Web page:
New Zealand's sharemarket has had a sharp fall as it was caught in the aftermath of Wall Street's major sell-off.
US markets closed as much as 4 percent lower on the day as heavyweight technology stocks continued to be sold after a record breaking run came to a halt last week.
The local top-50 index closed down 156 points or 1.3 percent, its second big fall in four days, and its lowest level in three weeks.
The New Zealand market hit a record high in February, and after plunging when Covid-19 first hit has since recouped all its losses to be up 2 percent for the year.
The fall in US stocks has been put down to investors being spooked by markets having gone too high, too fast.
The sell-off in high-flying US technology shares has increased the risk of a larger correction across other markets, experts say.
"The performance of Wall Street is going to leave a heavy residue, and most noteworthy is how the tech names dropped down quite aggressively. Investors will take a close note of that," said Tom Piotrowski, a markets analyst at Australian broker CommSec.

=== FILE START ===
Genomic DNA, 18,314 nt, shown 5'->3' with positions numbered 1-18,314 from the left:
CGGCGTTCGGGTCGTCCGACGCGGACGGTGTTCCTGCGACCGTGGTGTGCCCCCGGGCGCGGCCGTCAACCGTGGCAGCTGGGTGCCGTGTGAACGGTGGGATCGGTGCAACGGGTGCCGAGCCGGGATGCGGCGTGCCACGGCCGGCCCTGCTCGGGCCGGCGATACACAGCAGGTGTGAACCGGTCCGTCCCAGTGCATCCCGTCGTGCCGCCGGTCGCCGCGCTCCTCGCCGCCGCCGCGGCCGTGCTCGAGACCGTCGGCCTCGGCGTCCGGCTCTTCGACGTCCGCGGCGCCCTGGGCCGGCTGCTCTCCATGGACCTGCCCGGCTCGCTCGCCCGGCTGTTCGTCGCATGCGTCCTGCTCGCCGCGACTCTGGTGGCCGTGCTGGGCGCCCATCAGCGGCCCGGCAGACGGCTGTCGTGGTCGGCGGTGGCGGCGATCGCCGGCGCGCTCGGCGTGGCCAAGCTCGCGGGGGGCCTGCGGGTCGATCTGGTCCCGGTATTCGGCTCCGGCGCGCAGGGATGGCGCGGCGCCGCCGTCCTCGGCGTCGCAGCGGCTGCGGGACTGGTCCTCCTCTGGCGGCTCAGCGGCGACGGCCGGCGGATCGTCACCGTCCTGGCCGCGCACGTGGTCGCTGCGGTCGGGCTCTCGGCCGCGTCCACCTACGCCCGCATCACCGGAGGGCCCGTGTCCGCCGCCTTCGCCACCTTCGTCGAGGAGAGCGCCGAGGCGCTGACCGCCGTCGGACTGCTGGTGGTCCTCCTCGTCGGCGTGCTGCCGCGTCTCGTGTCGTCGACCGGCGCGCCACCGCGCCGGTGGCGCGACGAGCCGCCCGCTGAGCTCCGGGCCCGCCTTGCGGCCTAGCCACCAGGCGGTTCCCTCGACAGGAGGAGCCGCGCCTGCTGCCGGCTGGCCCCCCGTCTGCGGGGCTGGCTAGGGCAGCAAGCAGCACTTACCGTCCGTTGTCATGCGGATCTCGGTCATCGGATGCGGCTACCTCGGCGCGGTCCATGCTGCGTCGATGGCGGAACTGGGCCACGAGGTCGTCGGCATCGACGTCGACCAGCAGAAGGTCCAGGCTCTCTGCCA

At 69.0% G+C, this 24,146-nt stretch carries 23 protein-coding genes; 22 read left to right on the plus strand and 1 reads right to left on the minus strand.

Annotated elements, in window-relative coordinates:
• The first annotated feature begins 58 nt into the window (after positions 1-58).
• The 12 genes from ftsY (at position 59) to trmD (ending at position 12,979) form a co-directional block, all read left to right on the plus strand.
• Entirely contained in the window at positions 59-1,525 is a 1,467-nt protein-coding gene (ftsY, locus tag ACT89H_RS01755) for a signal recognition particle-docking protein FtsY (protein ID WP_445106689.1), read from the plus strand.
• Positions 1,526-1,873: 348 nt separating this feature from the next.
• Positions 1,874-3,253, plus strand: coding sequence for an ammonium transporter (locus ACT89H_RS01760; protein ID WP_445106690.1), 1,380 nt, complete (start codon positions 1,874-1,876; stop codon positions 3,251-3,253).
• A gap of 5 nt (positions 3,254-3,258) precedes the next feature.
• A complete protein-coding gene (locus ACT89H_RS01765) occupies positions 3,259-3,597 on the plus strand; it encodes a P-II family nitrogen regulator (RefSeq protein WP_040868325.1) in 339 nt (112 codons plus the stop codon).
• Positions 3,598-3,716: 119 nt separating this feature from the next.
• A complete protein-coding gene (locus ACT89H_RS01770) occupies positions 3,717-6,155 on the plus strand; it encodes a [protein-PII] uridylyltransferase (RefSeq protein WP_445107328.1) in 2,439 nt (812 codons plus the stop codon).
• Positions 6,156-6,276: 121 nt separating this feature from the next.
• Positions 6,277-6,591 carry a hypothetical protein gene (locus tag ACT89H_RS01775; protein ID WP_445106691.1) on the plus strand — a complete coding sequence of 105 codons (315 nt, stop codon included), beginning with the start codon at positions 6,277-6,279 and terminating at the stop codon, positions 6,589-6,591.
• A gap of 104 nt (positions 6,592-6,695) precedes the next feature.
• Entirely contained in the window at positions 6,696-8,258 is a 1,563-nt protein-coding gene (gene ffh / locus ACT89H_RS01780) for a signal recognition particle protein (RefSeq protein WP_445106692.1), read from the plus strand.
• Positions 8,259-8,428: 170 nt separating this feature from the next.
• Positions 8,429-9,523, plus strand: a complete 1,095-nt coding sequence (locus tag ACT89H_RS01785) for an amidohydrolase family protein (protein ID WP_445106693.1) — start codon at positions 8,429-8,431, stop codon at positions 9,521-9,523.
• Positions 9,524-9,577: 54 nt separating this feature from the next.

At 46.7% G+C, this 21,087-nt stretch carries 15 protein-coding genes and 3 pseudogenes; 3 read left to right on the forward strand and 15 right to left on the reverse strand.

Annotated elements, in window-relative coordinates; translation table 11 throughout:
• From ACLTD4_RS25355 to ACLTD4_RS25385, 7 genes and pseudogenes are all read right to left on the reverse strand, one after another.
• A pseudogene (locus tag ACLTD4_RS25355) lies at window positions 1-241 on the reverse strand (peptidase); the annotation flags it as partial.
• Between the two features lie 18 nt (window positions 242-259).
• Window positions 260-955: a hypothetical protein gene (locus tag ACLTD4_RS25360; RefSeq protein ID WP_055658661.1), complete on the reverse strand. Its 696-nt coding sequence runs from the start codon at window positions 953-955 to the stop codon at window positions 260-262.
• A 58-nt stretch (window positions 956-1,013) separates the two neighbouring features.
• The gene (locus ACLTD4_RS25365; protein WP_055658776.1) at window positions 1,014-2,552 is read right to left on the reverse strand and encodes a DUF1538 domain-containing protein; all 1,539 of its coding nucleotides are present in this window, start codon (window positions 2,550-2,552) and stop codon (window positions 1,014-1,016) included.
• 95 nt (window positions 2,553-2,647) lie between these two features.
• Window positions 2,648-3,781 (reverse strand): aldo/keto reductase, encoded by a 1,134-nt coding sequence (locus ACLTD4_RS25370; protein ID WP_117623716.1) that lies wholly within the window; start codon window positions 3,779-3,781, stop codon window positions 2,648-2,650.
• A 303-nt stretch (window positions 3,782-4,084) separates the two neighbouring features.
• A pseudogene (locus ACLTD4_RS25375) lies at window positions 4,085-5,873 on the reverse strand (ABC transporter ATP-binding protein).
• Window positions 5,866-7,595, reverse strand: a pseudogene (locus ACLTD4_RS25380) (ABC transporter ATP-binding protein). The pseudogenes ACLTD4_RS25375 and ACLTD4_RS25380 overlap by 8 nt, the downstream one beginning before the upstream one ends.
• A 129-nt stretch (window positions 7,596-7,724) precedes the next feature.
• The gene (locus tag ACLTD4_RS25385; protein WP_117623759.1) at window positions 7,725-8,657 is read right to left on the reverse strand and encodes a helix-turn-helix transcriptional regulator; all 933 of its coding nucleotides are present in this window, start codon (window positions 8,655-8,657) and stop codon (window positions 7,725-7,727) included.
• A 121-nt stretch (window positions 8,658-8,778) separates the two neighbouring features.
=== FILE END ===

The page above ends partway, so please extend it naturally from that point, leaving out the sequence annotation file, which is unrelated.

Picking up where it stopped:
"The dramatic fall in oil prices in the last day is being seen as a proxy for global growth expectations. That 7.6 percent fall will certainly be resonating."
The Dow Jones Industrial Average fell 2.25 percent, the S&P 500 lost 2.78 percent, and the Nasdaq Composite dropped 4.11 percent on Wall Street.
Among US technology names, electric-car maker Tesla plunged 21.06 percent, its biggest daily percentage drop, after it was excluded from a group of companies being added to the S&P 500.
The US Federal Reserve's next meeting ends on 16 September, and could have a big impact on stock markets because many analysts say excess liquidity created by the Fed has contributed to rising equity prices this year.
- RNZ / Reuters